Natchez Trace Parkway Increases Access at the Parkway Visitor Center

By  | May 22, 2020 | Filed under: News

A bald eagle from the Southeastern Raptor Center visits the Natchez Trace Parkway Visitor Center

TUPELO, MS– Following guidance from the White House, Centers for Disease Control and Prevention (CDC), and state and local public health authorities, Natchez Trace Parkway is increasing recreational access to the Parkway Visitor Center and Restroom at milepost 266, near Tupelo, Mississippi. The National Park Service (NPS) is working service wide with federal, state, and local public health authorities to closely monitor the COVID-19 pandemic and using a phased approach to increase access on a park-by-park basis.

Beginning May 24, 2020, Natchez Trace Parkway will provide visitor information at the Parkway Visitor Center. Visitors will be able to speak to a park ranger and receive brochures and information about the Parkway, and passport stamps. The restrooms at the visitor center will be open with group size restrictions.

All other outdoor spaces, including all roadways, trails, pullouts, and roadside exhibits along the Parkway remain accessible to the public.

With public health in mind, the following facilities remain closed at this time:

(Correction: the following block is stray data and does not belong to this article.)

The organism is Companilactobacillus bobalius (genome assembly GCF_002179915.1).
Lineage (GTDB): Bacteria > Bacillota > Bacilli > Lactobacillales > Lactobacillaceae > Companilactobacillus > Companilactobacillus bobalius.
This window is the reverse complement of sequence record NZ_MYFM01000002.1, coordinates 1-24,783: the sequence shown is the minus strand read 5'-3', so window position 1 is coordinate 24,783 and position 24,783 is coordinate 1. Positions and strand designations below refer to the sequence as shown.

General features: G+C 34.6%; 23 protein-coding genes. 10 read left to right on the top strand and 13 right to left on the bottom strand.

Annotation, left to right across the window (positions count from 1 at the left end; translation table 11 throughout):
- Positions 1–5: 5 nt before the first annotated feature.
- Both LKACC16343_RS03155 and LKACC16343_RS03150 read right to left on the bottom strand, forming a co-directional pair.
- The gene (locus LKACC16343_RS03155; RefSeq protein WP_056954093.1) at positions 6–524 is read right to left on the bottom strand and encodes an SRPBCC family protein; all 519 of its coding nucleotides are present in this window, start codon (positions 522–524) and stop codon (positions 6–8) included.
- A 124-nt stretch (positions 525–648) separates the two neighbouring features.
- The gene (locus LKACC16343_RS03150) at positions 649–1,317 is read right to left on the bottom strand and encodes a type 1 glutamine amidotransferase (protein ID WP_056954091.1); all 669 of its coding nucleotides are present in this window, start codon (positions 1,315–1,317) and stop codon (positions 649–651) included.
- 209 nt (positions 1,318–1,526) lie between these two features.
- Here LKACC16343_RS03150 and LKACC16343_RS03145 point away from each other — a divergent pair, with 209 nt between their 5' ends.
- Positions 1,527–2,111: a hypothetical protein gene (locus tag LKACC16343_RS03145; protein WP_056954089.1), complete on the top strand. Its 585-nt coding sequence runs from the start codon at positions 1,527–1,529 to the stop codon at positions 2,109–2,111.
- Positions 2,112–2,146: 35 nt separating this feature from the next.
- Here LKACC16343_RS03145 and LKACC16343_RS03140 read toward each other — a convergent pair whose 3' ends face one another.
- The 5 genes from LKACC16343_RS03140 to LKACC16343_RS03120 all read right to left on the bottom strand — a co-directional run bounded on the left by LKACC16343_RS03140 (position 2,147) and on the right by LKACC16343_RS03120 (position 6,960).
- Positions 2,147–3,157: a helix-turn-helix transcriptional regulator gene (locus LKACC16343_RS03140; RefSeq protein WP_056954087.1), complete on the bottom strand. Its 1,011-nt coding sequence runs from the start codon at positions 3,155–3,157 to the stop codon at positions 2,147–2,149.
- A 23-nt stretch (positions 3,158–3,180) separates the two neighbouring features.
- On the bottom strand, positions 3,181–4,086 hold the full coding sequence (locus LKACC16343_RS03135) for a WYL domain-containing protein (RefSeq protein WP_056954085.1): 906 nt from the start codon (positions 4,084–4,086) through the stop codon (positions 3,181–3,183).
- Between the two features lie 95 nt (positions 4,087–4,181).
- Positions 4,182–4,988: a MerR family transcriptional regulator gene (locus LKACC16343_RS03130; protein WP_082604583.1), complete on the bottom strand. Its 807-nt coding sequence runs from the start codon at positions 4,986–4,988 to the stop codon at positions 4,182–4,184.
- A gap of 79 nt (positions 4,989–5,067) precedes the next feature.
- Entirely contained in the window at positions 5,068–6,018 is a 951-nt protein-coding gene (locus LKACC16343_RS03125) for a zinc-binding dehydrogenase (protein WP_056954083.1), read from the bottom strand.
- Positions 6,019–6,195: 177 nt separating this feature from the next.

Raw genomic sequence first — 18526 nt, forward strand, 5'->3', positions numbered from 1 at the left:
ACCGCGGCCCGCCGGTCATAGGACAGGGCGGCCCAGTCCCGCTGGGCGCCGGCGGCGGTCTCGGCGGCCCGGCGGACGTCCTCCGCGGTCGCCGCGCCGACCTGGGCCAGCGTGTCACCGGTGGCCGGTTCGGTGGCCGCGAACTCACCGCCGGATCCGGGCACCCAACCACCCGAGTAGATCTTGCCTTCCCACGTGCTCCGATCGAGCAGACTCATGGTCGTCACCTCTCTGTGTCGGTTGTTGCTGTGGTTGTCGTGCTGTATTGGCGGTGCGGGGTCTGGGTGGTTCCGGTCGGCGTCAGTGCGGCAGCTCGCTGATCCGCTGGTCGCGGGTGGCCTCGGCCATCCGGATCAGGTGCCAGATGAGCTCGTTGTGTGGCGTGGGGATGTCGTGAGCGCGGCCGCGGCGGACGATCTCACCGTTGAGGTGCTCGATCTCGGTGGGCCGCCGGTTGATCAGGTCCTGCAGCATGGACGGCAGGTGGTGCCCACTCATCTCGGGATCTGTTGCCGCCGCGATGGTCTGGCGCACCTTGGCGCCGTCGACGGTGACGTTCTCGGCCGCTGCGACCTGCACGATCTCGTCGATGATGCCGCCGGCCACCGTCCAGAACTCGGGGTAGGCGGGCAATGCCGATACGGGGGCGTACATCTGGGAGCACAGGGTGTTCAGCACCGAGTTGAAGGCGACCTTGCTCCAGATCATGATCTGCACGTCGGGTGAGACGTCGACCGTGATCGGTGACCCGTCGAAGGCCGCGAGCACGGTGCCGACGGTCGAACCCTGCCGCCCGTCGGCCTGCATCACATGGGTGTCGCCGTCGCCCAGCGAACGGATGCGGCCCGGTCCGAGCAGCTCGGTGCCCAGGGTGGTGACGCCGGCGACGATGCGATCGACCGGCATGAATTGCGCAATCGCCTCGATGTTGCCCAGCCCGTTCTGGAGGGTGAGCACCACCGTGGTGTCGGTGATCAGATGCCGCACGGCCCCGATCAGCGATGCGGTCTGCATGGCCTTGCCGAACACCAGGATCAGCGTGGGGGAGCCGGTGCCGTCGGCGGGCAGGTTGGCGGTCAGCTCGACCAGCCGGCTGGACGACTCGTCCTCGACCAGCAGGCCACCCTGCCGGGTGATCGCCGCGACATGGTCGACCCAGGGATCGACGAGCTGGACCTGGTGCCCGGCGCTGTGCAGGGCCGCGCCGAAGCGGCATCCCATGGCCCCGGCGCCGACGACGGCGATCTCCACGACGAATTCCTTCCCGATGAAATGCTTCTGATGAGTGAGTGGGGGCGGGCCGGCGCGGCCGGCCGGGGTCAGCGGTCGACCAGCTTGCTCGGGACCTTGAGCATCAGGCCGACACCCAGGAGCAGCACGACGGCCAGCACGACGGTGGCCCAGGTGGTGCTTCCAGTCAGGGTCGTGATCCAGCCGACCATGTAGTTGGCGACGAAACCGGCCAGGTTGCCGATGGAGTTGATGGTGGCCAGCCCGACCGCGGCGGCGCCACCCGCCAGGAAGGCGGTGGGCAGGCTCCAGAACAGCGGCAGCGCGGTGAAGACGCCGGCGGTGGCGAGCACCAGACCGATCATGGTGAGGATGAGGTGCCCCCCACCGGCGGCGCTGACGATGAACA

• All other comfort stations and contact stations
  • Meriwether Lewis Campground

The health and safety of our visitors, employees, volunteers, and partners continues to be paramount. At the Natchez Trace Parkway, our operational approach will be to examine each facility function and service provided to ensure those operations comply with current public health guidance and will be regularly monitored. We continue to work closely with the NPS Office of Public Health using CDC guidance to ensure public and workspaces are safe and clean for visitors, employees, partners, and volunteers.

While these areas are accessible for visitors to enjoy, a return to full operations will continue to be phased and services may be limited. When recreating, the public should follow local area health guidance, including staying home if sick, wearing a mask in public, avoiding groups of 10 or more people, social distancing, practice Leave No Trace principles, avoid crowding and avoid high-risk outdoor activities.

The CDC has offered guidance to help people recreating in parks and open spaces prevent the spread of infectious diseases. We will continue to monitor all park functions to ensure that visitors adhere to CDC guidance for mitigating risks associated with the transmission of COVID-19, and take any additional steps necessary to protect public health.

 

Details and updates on park operations will continue to be posted on our website https://www.nps.gov/natr  and social media channels. Updates about NPS operations will be posted on www.nps.gov/coronavirus.

Media Release/Jane Marie Allen Farmer/Park Ranger, Interpretation (Acting Chief of Interpretation)

 

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